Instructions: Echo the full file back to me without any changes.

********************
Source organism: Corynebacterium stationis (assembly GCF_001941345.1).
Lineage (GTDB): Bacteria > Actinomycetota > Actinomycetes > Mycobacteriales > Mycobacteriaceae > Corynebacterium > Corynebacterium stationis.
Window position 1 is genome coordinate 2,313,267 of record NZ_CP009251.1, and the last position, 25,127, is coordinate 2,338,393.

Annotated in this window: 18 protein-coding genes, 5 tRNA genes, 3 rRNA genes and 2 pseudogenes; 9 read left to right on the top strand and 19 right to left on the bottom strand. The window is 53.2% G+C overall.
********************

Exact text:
Source organism: Corynebacterium stationis (assembly GCF_001941345.1).
Lineage (GTDB): Bacteria > Actinomycetota > Actinomycetes > Mycobacteriales > Mycobacteriaceae > Corynebacterium > Corynebacterium stationis.
Window position 1 is genome coordinate 2,313,267 of record NZ_CP009251.1, and the last position, 25,127, is coordinate 2,338,393.

Annotated in this window: 18 protein-coding genes, 5 tRNA genes, 3 rRNA genes and 2 pseudogenes; 9 read left to right on the top strand and 19 right to left on the bottom strand. The window is 53.2% G+C overall.